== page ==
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People v. Zymantas

ILLINOIS APPELLATE COURT — FIRST DISTRICT (5TH DIVISION) REVERSED AND REMANDED.


OPINION FILED AUGUST 29, 1986.

THE PEOPLE OF THE STATE OF ILLINOIS, PLAINTIFF-APPELLEE,

v.

AUGUSTA ZYMANTAS, DEFENDANT-APPELLANT.

Appeal from the Circuit Court of Cook County; the Hon. Thomas J. Maloney, Judge, presiding.

JUSTICE PINCHAM DELIVERED THE OPINION OF THE COURT:

Following a bench trial in the circuit court of Cook County, the defendant, Augusta Zymantas, was found guilty of syndicated gambling (Ill. Rev. Stat. 1981, ch. 38, pars. 28-1(a), (d)) and sentenced to two years' probation. He appeals. The following facts gave rise to his conviction and appeal.

On April 15, 1982, Chicago police officer Patrick Chambers subscribed and swore to a complaint for a search warrant. The complaint prayed for the issuance of a search warrant to search "August Zymantas M/W and 6157 1/2 North Leavitt Avenue * * * Chicago, Illinois, County of Cook, and seize * * * Sports Wagers, Sport Lines, Slough Sheets all U.S.C. co-mingled with gambling contraband and all other related gambling material used or kept for illegal gambling and Illinois Bell Telephone #274-4967." (Emphasis added.)

Officer Chambers alleged, under oath, in the complaint for the search warrant *fn1 that on April 14, 1982, a reliable informant told him that he had placed basketball wagers with a male known to him as "Augie" over "Illinois Bell Telephone #274-4967," that he overheard the informer placing wagers over telephone number 274-4967 on April 14 and 15, 1982, and that "[t]he affiant checked with Illinois Bell Telephone Security, and found that Illinois Bell Telephone #274-4967 is register[ed] to August Zymantas at 6157 1/2 N. Leavitt Ave., house in the City of Chicago, County of Cook, State of Illinois." (Emphasis added.)

The judge to whom the complaint was presented ordered that the search warrant issue. Armed with the search warrant, at about 7 p.m. on April 16, 1982, police officers Chambers, Fera and Mokery went to 6157 1/2 North Leavitt. Upon arrival, but before entering the premises, the officers knocked on the door and through the door window they observed Zymantas in the kitchen talking on the telephone and writing in a large brown spiral notebook. When Zymantas heard the knock, he hung up the phone, closed the notebook and walked to the door. Chambers announced his office, and Zymantas opened the door. Chambers handed Zymantas a copy of the search warrant, which Zymantas read. The three officers walked into the kitchen. Chambers opened the notebook and found that it contained sports wagers. Chambers then placed Zymantas under arrest.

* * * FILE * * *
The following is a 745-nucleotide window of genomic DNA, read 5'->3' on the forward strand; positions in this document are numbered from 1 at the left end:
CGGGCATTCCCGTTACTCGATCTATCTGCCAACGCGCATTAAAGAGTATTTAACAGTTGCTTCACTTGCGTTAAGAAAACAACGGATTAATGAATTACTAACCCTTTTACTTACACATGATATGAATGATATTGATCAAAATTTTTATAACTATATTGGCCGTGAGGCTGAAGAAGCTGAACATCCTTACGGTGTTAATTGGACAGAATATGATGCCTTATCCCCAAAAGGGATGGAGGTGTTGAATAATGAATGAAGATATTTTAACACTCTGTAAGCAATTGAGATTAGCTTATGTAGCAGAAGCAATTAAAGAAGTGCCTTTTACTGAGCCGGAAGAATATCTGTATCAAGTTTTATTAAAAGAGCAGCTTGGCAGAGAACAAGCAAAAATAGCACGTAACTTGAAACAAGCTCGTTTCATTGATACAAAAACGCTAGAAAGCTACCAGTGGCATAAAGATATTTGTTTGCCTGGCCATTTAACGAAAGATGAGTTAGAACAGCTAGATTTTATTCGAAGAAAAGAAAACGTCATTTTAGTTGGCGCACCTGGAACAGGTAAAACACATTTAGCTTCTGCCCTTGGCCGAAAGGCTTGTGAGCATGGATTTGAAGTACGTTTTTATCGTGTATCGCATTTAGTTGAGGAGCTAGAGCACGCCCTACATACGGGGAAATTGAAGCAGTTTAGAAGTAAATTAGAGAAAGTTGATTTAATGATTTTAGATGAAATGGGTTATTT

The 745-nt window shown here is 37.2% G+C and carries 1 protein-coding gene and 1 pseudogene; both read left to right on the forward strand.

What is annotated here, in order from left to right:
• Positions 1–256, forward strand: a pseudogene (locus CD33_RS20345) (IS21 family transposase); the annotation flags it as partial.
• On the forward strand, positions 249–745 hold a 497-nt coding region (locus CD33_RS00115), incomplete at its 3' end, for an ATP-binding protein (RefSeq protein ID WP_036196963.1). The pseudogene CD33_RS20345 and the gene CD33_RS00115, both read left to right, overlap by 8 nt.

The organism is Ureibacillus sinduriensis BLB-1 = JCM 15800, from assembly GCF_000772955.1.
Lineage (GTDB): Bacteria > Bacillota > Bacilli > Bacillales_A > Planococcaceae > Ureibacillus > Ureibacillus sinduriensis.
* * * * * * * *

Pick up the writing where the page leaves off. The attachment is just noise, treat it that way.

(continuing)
Chambers retrieved two gambling publications, Doc's Sports Journal and Sports Journal, from the kitchen table. The officers also seized an orange notebook, a small tape recorder and a cassette on which was recorded male and female voices accepting and giving sports wagers. Subsequently, Zymantas was charged in an indictment with the syndicated gambling offenses.

Zymantas filed a pretrial motion to quash the search warrant and suppress the evidence which asserted that there was no probable cause for the issuance of the search warrant, that the warrant was based on uncorroborated hearsay information and that the search warrant did not particularly describe the place or person to be searched. When the motion was heard on October 15, 1982, Zymantas' attorney argued that the warrant failed to particularly describe the premises to be searched. The trial court responded:

"But the complaint says that the phone was registered to 6157 1/2 North Leavitt, a house in the city of Chicago." (Emphasis added.)

The defense attorney further argued that the complaint for the search warrant and the search warrant itself did not particularly describe the person to be searched and that "Augie," referred to in the complaint for the search warrant, was not otherwise identified. Thereupon, the following colloquy occurred:

"THE COURT: But it was rational to assume that the Augie who spoke on the telephone is the Augusta Zymantas to whom the telephone is registered.

MR. CARROLL [defense attorney]: So the court would rely in fact that the phone is registered —

THE COURT: To Augusta Zymantas, who is called by caller, `Augie.'" (Emphasis added.)

The trial court rejected the defendant's contention that the complaint for the search warrant and the search warrant were invalid because they did not particularly describe the place and person to be searched and denied the motion to quash the search warrant. Thus, it appears that in denying the motion the trial court relied on the veracity of the allegations in the complaint and search warrant that telephone number 274-4967 was registered by Illinois Bell Telephone to Augusta Zymantas at 6157 1/2 North Leavitt.

Zymantas' attorney then informed the court of his intention to file a motion to quash the search warrant, for an evidentiary hearing to challenge the veracity of the allegations of the complaint for the search warrant pursuant to Franks v. Delaware (1978), 438 U.S. 154, 57 L.Ed.2d 667, 98 S.Ct. 2674, and for production of the undisclosed informant.